A fuzzy faith-based comedy-drama based on a true story, Steve Taylor’s Blue Like Jazz shortchanges the religious aspects of the story in order to pump up its comedic first two-thirds filled with off-the-wall characters and outrageous college shenanigans that emphasize its hipness. When the time comes to pump up the gospel-laden aspects of the story, the movie fumbles at the very moment it should be scoring. It’s an honest try to bring a Christian-centered movie to the masses, but it ultimately misses its mark.
Blue Like Jazz (Blu-ray)
Directed by Steve Taylor
Aspect Ratio: 1.78:1 1080p AVC codec
Running Time: 107 minutes
Audio: DTS-HD Master Audio 5.1 English
Subtitles: SDH, Spanish
MSRP: $ 39.99
Release Date: August 7, 2012
Review Date: August 5, 2012
When super serious Christian Don (Marshall Allman) figures out on the day he’s leaving to attend a Christian college in Texas that his divorced mother (Jenny Littleton) is having an affair with the married youth pastor (Jason Marsden) of their church, Don takes up his father’s (Eric Lange) offer to go to a secular school – Reed College in Portland, Oregon – and learns quickly that Christians there need to put their religious affiliations in the closet and open their minds to other points of view. So, for his entire freshman year, Don involves himself in a wide variety of campus insurrection groups, becomes close friends with lesbian Lauryn (Tania Raymonde), becomes the right hand man to a longtime student atheist called The Pope (Justin Welborn), and meets the cute, self-effacing Penny (Claire Holt) who’s a Christian who doesn’t wear her religion on her sleeve but rather displays a faith-through-deeds approach to Christianity. Her example is what sets Don to thinking about his own faith or lack thereof.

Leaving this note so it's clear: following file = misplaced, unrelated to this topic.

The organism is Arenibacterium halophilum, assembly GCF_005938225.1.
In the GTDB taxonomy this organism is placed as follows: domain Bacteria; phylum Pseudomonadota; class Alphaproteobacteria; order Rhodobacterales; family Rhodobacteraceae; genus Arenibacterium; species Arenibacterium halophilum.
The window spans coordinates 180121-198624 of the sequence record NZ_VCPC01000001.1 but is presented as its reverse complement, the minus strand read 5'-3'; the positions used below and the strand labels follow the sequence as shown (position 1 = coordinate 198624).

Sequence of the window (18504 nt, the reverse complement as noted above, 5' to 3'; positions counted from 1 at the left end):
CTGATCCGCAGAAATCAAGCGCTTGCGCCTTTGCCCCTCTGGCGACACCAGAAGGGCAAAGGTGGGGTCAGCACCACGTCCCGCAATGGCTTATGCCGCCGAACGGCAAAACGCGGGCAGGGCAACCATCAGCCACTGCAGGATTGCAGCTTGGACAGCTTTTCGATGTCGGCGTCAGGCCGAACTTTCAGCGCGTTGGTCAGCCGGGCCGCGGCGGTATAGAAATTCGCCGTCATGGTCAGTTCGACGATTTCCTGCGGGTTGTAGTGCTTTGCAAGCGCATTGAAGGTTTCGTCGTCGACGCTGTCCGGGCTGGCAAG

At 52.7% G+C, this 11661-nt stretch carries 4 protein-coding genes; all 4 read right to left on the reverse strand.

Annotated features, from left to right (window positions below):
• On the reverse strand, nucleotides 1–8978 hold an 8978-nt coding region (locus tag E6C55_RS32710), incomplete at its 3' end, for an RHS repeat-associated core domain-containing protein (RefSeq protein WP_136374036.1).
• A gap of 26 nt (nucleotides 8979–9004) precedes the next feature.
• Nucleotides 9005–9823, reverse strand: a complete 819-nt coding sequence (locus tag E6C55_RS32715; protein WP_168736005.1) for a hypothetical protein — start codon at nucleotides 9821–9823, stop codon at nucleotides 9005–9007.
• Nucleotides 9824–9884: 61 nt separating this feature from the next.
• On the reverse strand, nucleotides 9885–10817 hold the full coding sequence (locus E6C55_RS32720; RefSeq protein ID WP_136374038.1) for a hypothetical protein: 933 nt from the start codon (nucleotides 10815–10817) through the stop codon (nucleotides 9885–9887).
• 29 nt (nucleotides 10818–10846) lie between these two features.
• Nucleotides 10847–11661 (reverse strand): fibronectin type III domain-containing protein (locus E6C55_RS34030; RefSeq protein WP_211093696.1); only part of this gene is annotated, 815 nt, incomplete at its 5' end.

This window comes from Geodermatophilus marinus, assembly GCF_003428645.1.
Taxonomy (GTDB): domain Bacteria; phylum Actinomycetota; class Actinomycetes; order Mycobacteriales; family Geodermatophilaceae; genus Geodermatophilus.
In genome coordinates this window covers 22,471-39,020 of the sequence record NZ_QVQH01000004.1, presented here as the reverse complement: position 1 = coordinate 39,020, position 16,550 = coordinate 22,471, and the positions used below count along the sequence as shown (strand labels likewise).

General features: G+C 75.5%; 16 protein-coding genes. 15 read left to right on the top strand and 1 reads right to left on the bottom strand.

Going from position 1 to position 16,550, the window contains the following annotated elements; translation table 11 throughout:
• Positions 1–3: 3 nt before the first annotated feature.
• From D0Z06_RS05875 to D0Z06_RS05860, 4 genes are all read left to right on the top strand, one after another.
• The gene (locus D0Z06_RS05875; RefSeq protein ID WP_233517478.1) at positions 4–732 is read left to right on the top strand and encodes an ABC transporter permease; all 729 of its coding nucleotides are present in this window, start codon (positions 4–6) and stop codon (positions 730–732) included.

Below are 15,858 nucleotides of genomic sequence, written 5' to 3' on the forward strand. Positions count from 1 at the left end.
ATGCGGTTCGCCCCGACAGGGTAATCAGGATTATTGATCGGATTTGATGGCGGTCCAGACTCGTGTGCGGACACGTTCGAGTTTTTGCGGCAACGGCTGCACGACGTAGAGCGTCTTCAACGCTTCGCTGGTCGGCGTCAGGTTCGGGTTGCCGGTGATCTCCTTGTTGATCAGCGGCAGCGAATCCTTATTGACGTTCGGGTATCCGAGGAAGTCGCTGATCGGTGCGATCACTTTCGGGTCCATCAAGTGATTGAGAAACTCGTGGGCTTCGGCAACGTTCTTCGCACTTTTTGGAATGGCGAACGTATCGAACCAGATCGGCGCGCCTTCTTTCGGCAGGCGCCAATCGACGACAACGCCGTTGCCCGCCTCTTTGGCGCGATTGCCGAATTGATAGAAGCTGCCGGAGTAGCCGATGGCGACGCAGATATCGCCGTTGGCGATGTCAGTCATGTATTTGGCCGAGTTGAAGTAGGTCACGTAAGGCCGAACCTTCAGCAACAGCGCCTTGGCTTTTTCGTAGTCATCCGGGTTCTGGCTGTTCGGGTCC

Clearly relishing the portions set at Reed College which delve in the hijinks of the students as they explore the boundaries they can push (putting a giant condom on a church steeple, invading a book store as robots, massive book burnings), director Steve Taylor (who co-authored the screenplay with original book author Donald Miller and Ben Pearson) never really finds a satisfactory way to work his setting-conflict-climax-resolution plot diagram into this real-life film story (much is made of these four plot elements during the movie, so it’s ironic the writer-director couldn’t fashion his film to fit smoothly into his own guidelines). The film lurches through its story with hazy motivations (Don loses a lifetime of faith because his mother has an affair with a pastor?) and a muddled resolution (how Don regains his own faith seems more motivated by his love and respect for Penny than anything he’s done to work things out for himself). We want to see Don have that epiphany, that one moment that shows him the hypocrisy of those around him has nothing to do with his own beliefs, but we don’t get it leaving us with a conclusion that seems a bit haphazard and more than a little dishonest, working things out just so the movie can come to an end.
Marshall Allman plays Don with a rather fetching innocence, but that can only go so far when carrying the movie on his shoulders, and a lack of variety in his performance doesn’t help matters. Claire Holt is a rather bland Penny (though after viewing the bonus material, it’s clear she’s done well to disguise her non-American accent). Better are Tania Raymonde as the astute but later heartbroken Lauryn and especially Justin Welborn as The Pope whose every appearance is something to see. In minor roles, Eric Lange as Don’s father and Jason Marsden as the cheating pastor both add class to the movie with very professional performances.